Ambassador--G. Philip Hughes Deputy Chief of Mission--Tain P. Tompkins Political/Economic Counselor--Richard T. Miller Regional Labor Attache--Mary Ann Singlaub Consul General--Thomas Cairns Public Affairs Officer--Gerald Waters USAID Director--Mosina Jordan Peace Corps Director--Richard Pyle (resident in St. Lucia) The US embassy is located in the Canadian imperial Bank of Commerce Building, Broad Street, Bridgetown, Barbados, (tel). 809 436-4950.


Passports and visas are not required for American citizens, although some proof of citizenship (usually an original birth certificate and a photo ID) must be presented. Visitors also should have a return or onward ticket.
Travelers should check latest information before traveling.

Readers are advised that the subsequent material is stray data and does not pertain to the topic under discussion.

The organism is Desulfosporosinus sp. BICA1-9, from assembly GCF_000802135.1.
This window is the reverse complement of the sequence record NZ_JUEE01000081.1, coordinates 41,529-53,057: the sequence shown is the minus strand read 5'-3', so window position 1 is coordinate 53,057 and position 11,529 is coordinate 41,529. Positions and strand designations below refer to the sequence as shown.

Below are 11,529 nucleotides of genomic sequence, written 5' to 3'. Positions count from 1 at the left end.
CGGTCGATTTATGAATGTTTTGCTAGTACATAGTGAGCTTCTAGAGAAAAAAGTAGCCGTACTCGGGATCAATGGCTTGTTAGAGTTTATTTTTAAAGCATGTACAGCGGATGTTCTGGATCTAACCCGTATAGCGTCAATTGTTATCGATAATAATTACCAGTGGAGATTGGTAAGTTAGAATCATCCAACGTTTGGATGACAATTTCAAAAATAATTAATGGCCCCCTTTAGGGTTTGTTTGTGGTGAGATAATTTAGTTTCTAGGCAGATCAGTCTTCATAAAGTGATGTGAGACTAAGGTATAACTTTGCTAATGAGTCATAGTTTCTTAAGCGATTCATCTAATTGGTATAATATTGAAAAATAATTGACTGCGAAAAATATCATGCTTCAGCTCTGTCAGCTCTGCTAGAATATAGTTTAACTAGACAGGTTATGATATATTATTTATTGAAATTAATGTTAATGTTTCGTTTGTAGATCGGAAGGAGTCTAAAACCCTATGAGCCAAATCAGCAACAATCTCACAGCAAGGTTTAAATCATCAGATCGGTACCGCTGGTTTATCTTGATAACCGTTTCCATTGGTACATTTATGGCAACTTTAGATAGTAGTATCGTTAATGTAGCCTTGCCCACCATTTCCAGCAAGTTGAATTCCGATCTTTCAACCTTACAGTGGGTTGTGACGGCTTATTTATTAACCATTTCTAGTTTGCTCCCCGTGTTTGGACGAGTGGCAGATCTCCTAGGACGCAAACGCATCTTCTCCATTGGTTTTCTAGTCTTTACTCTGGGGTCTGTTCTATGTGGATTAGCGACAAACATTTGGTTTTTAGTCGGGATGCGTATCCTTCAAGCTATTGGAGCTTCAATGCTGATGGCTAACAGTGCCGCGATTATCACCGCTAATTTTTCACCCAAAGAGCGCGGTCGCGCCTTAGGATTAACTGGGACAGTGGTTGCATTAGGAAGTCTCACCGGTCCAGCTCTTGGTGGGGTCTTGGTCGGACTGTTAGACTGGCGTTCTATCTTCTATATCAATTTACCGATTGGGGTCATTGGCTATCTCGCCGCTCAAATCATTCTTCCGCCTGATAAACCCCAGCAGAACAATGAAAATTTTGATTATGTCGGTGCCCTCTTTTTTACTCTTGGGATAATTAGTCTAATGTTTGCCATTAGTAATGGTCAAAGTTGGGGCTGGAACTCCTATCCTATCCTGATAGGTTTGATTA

Dominica is a member of the Eastern Caribbean Central Bank. In common with the neighboring Windward and Leeward Islands, it uses the Eastern Caribbean dollar, currently pegged to the US dollar at EC$2.70=US$1.
Direct dial long-distance telephone, telegraph, and telex services are available.


Published by the United States Department of State -- Bureau of Public Affairs -- Office of Public Communication -- Washington, DC January 1993 -- Editor: Josephine C. Brooks Managing Editor: Peter Knecht Department of State Publication 9235 Background Notes Series -- This material is in the public domain and may be reprinted without permission; citation of this source is appreciated. For sale by the Superintendent of Documents, US Government Printing Office,Washington, DC 20402. (###)